Keep Debit Card Criminals Out of Your Bank Account
by Rodney Noriega
If you’re a busy student or on a tight budget, you won’t want your bank account emptied by debit card fraud. But that’s exactly what could happen if you don’t learn how to protect yourself.
Debit card fraud is increasingly common now in Canada. Recent advances in technology allow criminals to steal money from your bank account by getting information from your debit card.
In Canada, we’re especially vulnerable because we rely so much here on debit cards. Canadians own more debit cards than almost any other country in the world. We also conduct more debit card transactions than most other countries.
According to Sergeant Tim Kreiter of the RCMP’s Commercial Crime Section, the skills and information criminals need to hack our debit cards is widely known – and easy to use.
“This appeals to the criminal element in that it is cost effective, fast, and relatively risk free of detection or apprehension,” explains Kreiter. “Also the returns are straight cash money, as opposed to credit card fraud which usually requires the purchase of merchandise and the conversion of that fraudulently obtained merchandise into cash, usually at a substantial discount.”
Criminals also have no problem meeting the technological requirements for debit card fraud. It’s easy and legal to purchase such items as a card reader and writer, a surveillance camera, blank card reprogramming software and the like. It can even be done online.
So how do criminals use this technology to steal from people’s bank accounts? They commonly use a method called debit card skimming. This is also sometimes called ‘cloning’ because they copy information from your card.
Using hidden or miniature cameras near an ATM, criminals are able to watch you type in your personal identification number (PIN). Another tactic is to use false or altered PIN pads (where you enter your PIN number). One gang was caught using false fronts to add their equipment to ATMs. Others have an accomplice look over your shoulder as your enter your PIN. Once they have your PIN information, the criminals can assign it to a counterfeit card and make unauthorized withdrawals from your bank account.
The most common locations where debit card fraud occurs include small convenience stores, gas stations, and even ATM machines.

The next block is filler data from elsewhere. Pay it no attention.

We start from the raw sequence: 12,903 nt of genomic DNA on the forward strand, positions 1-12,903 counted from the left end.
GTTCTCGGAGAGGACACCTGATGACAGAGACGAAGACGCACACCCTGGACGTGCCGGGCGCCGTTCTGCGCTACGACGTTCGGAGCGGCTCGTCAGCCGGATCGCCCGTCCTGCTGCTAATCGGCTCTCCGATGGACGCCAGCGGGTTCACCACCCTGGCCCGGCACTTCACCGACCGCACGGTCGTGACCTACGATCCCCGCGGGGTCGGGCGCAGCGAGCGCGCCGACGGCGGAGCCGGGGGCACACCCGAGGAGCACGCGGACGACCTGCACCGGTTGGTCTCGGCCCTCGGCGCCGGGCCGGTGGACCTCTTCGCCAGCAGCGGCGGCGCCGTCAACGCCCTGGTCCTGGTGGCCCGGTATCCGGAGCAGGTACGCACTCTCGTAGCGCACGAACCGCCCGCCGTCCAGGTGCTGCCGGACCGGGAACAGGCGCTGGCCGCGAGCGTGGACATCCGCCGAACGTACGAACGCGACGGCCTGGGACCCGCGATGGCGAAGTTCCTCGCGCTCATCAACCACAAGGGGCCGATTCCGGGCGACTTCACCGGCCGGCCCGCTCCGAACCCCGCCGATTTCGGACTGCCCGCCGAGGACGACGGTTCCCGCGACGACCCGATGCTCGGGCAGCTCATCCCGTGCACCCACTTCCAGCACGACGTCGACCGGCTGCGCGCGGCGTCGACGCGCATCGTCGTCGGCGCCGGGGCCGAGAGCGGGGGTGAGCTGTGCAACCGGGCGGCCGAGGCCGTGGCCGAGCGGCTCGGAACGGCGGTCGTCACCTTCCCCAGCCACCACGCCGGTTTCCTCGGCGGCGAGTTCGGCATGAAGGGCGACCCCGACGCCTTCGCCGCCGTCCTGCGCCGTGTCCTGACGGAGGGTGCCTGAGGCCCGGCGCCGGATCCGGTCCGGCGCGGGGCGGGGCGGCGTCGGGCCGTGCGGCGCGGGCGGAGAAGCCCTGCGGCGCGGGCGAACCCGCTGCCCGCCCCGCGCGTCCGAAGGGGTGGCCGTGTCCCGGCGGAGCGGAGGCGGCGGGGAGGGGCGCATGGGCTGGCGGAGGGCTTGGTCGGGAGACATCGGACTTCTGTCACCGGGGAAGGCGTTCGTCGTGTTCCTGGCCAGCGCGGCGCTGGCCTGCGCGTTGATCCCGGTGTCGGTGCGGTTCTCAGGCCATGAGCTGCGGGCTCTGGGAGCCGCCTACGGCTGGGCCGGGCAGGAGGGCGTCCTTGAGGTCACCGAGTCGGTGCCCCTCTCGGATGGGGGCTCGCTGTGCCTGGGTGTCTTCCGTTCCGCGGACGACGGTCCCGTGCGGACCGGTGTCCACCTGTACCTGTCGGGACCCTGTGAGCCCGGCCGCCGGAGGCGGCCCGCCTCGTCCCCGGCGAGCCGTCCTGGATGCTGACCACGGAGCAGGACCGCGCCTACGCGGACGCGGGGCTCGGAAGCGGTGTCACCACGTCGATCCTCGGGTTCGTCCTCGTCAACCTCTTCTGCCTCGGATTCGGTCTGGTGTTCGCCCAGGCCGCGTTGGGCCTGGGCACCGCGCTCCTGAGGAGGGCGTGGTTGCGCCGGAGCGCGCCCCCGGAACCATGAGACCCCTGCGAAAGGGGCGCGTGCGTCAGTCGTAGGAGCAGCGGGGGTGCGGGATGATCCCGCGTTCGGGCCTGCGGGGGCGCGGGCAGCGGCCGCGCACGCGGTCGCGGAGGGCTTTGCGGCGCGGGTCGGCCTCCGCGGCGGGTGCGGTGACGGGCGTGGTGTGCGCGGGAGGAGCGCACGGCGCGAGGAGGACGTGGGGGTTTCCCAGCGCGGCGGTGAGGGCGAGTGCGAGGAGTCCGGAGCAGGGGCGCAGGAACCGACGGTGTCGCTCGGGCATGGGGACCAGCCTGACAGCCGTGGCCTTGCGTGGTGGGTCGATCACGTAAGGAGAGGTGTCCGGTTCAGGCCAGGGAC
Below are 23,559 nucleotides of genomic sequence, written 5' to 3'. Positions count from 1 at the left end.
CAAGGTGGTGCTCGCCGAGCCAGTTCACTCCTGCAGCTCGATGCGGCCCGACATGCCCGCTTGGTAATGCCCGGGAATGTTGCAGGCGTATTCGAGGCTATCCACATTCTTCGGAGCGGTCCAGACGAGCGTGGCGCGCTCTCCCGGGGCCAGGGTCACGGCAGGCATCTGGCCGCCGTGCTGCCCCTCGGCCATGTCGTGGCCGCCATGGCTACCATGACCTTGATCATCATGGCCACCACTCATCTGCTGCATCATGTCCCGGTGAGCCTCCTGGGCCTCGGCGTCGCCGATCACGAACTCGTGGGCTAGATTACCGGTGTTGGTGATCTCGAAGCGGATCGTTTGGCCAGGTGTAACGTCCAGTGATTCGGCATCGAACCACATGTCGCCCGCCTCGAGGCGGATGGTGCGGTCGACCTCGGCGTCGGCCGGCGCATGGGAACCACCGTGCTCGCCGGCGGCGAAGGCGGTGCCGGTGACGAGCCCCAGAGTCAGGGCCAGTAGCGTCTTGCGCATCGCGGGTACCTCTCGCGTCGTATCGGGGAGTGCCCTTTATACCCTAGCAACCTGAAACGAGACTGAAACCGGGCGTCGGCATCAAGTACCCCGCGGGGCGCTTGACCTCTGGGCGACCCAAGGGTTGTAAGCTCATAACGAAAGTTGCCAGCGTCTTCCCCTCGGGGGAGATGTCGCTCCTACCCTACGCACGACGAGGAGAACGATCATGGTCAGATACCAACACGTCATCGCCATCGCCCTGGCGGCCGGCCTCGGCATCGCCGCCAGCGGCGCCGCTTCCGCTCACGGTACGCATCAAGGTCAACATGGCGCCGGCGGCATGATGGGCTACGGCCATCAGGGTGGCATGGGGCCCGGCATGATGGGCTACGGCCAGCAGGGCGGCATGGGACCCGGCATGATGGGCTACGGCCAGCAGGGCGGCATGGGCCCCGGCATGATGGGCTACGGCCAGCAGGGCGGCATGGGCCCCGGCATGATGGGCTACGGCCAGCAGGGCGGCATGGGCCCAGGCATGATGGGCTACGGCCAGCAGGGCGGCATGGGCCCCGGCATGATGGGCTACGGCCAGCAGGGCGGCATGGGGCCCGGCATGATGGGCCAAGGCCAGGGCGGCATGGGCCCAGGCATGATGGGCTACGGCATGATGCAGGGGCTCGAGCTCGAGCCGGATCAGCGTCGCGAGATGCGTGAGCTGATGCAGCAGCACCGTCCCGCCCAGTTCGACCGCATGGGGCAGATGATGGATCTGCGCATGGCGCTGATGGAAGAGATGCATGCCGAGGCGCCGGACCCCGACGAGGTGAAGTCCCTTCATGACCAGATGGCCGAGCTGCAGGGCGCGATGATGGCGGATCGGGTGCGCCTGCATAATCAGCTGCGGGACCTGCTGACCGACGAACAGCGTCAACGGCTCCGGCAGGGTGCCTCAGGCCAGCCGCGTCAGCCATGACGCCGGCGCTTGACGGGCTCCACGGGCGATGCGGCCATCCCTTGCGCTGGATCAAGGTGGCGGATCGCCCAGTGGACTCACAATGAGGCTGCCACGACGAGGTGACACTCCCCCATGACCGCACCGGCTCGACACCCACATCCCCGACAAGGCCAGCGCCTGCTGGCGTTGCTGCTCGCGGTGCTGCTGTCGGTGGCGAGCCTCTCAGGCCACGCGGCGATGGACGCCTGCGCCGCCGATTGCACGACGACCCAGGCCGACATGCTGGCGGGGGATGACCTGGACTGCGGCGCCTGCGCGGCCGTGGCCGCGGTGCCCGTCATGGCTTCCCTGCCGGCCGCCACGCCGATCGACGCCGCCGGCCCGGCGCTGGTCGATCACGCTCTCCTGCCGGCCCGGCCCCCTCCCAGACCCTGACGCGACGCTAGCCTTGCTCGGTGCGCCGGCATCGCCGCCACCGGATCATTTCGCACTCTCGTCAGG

With small convenience stores and gas stations, be wary of employees who may be involved with debit card schemes. Sometimes they may tell you that the transaction didn’t go through. This will require you to enter your PIN again. They may also swipe your card onto a card-reading device that is kept out of sight, such as under the counter. The card-reader scans the electronic data from the magnetic stripe of your debit card. However, since this data does not contain your PIN, thieves can’t operate unless they also get your PIN.
If you use your debit card and the employee tells you that your card is jammed or stuck in the machine, this may be another tactic to have you enter your PIN a few more times. If this happens, be extra alert for possible hidden cameras or other people looking over your shoulder as you enter your PIN. Better yet, don’t use your debit card at all in these higher-risk locations. Just pay by cash.
Criminals have similar methods for bank machines (ATMs). They just install devices on the ATM machines to steal your information. A card reader can be placed on the entrance door to the bank’s ATM. Or it can be placed over the card slot in the actual ATM. Hidden pinhole cameras can also be strategically placed to record the PIN you enter.
This is why it can be safer for you to deal with a bank teller for transactions. However, while unlikely, there is still the possibility that your bank teller is involved with organized crime and is helping to steal your money.